The Price of Growth

In my quest to understand and practice the discipline of simplicity, I face no greater challenge than the prevailing mindset of my American culture. Its god is progress; its prophets, television and the Internet; its hymns, commercial jingles; its temples, stores. Its proverbs include “growth is always good,” “more is better,” “enough is just a word,” and “do what moves you.”

What I have been reading and seeing lately reveals the utter arrogance and self-centeredness of such a mindset. Whether any of the predictions about the sustainability of our lifestyle come true, life as we have known it will probably change a great deal. We will probably never see gas for less than two dollars again. Food prices will probably continue to rise as well. And the demand of those and other goods from ascendant countries around the world will increase, too.

I am not, by nature, a pessimist, but the perfect storm generated by these and other factors will almost certainly have the economic strength of a Hurricane Katrina, which is to say catastrophic strength. Former Comptroller General David Walker seems to add fuel to the fire as he identifies the “sustainability challenges” facing the US.

The “growth as savior” crowd, as Walker notes at the end of the segment, say that America can grow its way out of these challenges–perhaps any challenge. Ever optimistic, these people see an endless supply of, well, virtually everything America needs to grow at record rates. The reality is probably much different. The American experiment seems to walk a knife’s edge: any unexpected event might prove devastating. And growth of any kind, much less the kind of growth necessary to sustain our way of life, may be a pipe dream.

Rising prices might prove just the sort of event, gradual enough to be ignored until it’s upon us, that could tip the balance. And the funny thing is, the news is gaining traction. Mr. Walker resigned in March to become CEO of the newly formed Peterson* Foundation, whose stated mission is “to enhance public understanding of the nature and urgency of selected key sustainability challenges that threaten America’s future, to propose sensible and workable solutions to address these challenges and to build public will to do something about them.” What I used to read in more “radical” publications, I’m now reading in mainstream ones. This from the Wall Street Journal last week:

[T]he most recent government data shows food inflation for the average American household is now running at 4.5% a year.

And some prices are rising even more quickly. The latest data show cereal prices rising by more than 8% a year. Both flour and rice are up more than 13%. Milk, cheese, bananas and even peanut butter: They’re all up by more than 10%. Eggs have rocketed up 30% in a year. Ground beef prices are up 4.8% and chicken by 5.4%.

These are trends that have been in place for some time.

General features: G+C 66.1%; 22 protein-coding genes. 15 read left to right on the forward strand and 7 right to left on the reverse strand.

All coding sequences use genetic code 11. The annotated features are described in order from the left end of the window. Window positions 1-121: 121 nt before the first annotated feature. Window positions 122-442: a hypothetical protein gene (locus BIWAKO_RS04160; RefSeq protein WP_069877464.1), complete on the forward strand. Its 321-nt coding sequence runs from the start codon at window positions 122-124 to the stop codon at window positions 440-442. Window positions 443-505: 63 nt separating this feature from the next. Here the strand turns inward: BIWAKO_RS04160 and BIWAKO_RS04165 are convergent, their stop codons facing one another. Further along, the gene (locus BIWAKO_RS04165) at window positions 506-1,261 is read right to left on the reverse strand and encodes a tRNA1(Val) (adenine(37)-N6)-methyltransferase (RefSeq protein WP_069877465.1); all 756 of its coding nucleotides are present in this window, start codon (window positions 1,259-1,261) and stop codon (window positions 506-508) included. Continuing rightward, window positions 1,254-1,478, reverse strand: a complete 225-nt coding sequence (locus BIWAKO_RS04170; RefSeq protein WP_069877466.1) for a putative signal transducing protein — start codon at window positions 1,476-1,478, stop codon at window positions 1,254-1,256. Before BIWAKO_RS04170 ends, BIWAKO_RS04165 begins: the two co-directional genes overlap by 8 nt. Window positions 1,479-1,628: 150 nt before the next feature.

And if you are hoping they will pass, here’s the bad news: They may actually accelerate.

The reason? The prices of many underlying raw materials have risen much more quickly still. Wheat prices, for example, have roughly tripled in the past three years.

Sooner or later, the food companies are going to have to pass those costs on. Kraft saw its raw material costs soar by about $1.25 billion last year, squeezing profit margins. The company recently warned that higher prices are here to stay. Last month the chief executive of General Mills, Kendall Powell, made a similar point.

The main reason for rising prices, of course, is the surge in demand from China and India. Hundreds of millions of people are joining the middle class each year, and that means they want to eat more and better food.(emphasis mine)

That last statement is significant, since it represents the fruit of the most successful US export: the American dream and the worship of progress. The growth of the middle class in China and India is resulting not only in the desire for more and better food, but also in the desire to own a car.

J.D. Power and Associates calculates that four-fifths of all new cars sold in China are bought by people who have never bought a car – not even a used car. The number has remained at that level for each of the past four years.

By contrast, less than a tenth of new cars in the United States are purchased by people who have never bought a new car before, and less than 1 percent of all new cars are sold to people who have never bought a new or used car.

What will those brand-new cars require? Fuel. And since the biggest growth sector of car sales is SUVs and luxury cars, they’re going to need a lot of it. And since the Chinese government controls the price of gasoline, new car owners will be able to afford their fuel bills.

I don’t know what all this will mean, but I know what it means for us. People who know me have heard me say, “God gave us brains.” By that, I mean that God gives us the reason to make decisions in the light of his grace and his Word. And for our family, we will continue to pay down our debt and simplify our life. I believe we can trust the Lord to care for his people. I also believe that his dealings with his people reveal that when they said, “We can handle this,” God often responded by saying, “Okay.” In trusting themselves and their idols more than they trusted him, they invited, shall we say, undesirable results. Sadly, we (and I say we advisedly) seem to walk the same road: more and more unable to ignore our impulses–impulses to spend, to acquire, to believe that unrestrained growth is always good. We don’t realize it, but we are really agreeing with Gordon Gecko’s legendary pronouncement in Wall Street: “Greed is good.”

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One thought on “The Price of Growth”

  1. Wow. I suppose i’ll have to order my square foot garden today. Guess i’ll put in on the credit card. 🙂

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